Our recent review from Trends in Neurosciences briefly discusses the negative consequences of cannabis consumption by lactating mothers.
The article’s main pitfall is in saying that “human breast milk naturally contains […] the same cannabinoids found in the Cannabis plant”. This is not correct. Some studies state that human breast milk does indeed contain cannabinoids, but they are endocannabinoids – ‘endo’ means within, meaning made by the body. Cannabinoids in cannabis are what we call phytocannabinoids – ‘phyto’ meaning plant. Endocannabinoids and phytocannabinoids have a similar chemical structure, but they are not the same. Phytocannabinoids are not “vital for proper human development”. However, the endocannabinoid system in the human body is indeed involved in regulating brain development, motor control, cognition and emotional responses.
Furthermore, the study that the article refers to actually attributes the better performance on certain measures to the “cultural positioning and social and economic characteristics of mothers” who use cannabis, rather than the cannabis exposure itself.
The statement “Cannabinoids are not, however, present in baby formula, which makes it far more inferior to breast milk” could be problematic as it seems to pressure women into successful breastfeeding. Some women find it really difficult and do not get the correct support and while the World Health Organization recommends breastfeeding until a child is 2 years old, a fed baby (via breastfeeding or bottle feeding) is best.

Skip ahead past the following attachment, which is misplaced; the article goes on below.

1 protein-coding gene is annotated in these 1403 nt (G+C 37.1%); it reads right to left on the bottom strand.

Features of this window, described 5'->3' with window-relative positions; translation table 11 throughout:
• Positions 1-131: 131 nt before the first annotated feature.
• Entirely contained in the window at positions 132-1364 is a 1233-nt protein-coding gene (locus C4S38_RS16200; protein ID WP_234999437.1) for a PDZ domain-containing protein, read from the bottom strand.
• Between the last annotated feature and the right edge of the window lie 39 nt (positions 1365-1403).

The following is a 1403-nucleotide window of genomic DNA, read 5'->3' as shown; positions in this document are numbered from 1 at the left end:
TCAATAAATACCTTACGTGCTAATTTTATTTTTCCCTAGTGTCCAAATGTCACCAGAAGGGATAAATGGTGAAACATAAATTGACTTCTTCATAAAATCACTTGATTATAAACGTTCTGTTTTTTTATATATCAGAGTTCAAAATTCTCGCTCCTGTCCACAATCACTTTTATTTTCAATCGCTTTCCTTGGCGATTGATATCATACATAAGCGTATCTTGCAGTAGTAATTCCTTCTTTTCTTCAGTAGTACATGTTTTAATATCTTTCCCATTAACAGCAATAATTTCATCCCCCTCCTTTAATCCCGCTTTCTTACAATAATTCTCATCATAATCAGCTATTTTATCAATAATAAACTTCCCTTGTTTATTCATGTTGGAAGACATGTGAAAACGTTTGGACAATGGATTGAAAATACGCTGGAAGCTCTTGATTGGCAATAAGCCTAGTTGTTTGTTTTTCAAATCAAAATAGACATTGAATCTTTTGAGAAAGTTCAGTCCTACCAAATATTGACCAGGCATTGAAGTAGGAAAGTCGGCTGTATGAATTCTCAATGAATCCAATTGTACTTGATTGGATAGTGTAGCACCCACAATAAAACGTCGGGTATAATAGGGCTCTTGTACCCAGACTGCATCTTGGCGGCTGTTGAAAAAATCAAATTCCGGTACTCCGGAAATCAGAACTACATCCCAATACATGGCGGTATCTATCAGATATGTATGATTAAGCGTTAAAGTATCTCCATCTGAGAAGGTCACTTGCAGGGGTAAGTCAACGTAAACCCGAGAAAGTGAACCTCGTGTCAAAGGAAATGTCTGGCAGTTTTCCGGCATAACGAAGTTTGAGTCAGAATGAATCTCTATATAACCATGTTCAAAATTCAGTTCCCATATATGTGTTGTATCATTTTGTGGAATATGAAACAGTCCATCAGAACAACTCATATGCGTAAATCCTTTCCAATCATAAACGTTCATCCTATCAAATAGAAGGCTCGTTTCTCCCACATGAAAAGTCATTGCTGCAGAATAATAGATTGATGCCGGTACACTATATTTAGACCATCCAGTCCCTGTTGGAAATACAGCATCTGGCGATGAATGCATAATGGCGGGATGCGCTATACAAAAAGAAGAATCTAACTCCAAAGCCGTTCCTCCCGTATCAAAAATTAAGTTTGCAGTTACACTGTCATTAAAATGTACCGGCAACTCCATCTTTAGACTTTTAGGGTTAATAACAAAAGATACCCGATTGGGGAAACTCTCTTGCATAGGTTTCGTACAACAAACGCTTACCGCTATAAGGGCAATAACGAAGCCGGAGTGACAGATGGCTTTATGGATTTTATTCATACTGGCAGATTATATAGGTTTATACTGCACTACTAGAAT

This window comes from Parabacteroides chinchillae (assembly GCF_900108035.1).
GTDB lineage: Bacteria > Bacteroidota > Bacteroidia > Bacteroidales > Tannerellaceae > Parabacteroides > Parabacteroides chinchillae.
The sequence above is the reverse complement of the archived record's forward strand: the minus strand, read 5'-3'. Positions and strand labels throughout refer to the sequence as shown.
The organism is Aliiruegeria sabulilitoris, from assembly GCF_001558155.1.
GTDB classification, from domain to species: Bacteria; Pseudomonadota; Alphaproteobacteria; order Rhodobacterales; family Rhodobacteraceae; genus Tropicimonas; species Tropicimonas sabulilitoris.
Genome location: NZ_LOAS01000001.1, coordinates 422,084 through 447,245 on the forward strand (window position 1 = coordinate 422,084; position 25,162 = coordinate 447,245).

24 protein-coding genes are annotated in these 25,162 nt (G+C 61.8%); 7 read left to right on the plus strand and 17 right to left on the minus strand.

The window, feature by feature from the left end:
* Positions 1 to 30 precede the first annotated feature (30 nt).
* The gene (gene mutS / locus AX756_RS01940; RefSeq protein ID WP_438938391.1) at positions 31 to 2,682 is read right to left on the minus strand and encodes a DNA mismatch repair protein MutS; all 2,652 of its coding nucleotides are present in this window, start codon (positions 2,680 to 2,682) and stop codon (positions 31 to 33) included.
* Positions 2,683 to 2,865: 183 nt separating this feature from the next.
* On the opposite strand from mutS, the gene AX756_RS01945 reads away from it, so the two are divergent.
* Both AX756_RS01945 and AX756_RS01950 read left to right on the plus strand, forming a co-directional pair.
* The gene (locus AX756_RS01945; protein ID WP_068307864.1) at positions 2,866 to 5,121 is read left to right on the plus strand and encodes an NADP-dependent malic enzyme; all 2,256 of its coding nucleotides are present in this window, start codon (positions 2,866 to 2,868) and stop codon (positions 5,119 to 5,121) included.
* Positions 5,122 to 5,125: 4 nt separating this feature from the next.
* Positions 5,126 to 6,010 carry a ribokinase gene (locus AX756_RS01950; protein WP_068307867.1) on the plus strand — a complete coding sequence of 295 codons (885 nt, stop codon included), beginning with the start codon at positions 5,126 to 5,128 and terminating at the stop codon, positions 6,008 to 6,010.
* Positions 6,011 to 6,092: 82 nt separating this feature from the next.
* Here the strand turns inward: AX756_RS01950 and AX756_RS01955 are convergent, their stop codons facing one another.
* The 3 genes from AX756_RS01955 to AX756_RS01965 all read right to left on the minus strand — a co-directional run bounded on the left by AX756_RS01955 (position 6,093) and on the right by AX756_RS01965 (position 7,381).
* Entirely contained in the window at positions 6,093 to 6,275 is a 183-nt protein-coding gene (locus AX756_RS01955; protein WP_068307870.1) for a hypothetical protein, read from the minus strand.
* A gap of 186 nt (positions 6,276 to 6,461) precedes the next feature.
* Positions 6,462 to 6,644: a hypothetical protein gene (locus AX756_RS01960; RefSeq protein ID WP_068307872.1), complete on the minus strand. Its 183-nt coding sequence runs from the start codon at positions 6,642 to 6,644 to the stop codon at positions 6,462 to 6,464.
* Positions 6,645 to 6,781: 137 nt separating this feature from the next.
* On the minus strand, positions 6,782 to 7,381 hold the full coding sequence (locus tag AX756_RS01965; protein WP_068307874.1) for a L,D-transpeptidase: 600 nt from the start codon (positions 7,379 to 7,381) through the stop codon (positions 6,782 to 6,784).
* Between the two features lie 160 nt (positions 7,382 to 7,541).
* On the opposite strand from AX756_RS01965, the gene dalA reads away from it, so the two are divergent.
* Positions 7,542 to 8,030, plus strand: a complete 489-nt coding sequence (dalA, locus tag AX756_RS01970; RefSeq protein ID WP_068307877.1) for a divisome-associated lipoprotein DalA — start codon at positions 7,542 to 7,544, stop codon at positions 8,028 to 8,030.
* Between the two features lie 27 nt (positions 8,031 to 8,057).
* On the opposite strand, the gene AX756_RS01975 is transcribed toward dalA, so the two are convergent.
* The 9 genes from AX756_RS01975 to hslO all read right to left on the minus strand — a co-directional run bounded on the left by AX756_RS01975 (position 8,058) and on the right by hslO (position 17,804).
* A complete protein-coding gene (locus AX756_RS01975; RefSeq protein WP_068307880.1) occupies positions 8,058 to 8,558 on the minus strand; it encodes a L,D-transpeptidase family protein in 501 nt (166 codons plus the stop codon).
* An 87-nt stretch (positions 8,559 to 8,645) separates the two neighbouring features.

The 1994 study by Dreher et al. does not measure cannabinoid levels in breast milk. From this study, one cannot make any claims about the presence or quantities of cannabinoids in breast milk.
However, there is more recent evidence suggesting metabolites of the endogenous cannabinoid system are present in breast milk. It appears these endogenous cannabinoids facilitate the suckling response and enhance feeding behaviour in infants.
- 1 – Dreher et al. (1994) Prenatal marijuana exposure and neonatal outcomes in Jamaica: an ethnographic study. Pediatrics.
- 2 – Fride E. (2008) Multiple roles for the endocannabinoid system during the earliest stages of life: pre- and postnatal development. Journal of Neuroendocrinology.
- 3 – Heng et al. (2011) Differential developmental trajectories for CB1 cannabinoid receptor expression in limbic/associative and sensorimotor cortical areas. Synapse.
- 4 – Wu et al. (2016) Oxylipins, endocannabinoids, and related compounds in human milk: Levels and effects of storage conditions. Prostaglandins and Other Lipid Mediators.
- 5 – Gaitán et al. (2018) Endocannabinoid Metabolome Characterization of Transitional and Mature Human Milk. Nutrients.
- 6 – Scheyer et al. (2019) Consequences of perinatal cannabis exposure. Trends in Neurosciences.
- 7 – Zanettini et al. (2011) Effects of Endocannabinoid System Modulation on Cognitive and Emotional Behavior. Frontiers in Behavioural Neuroscience.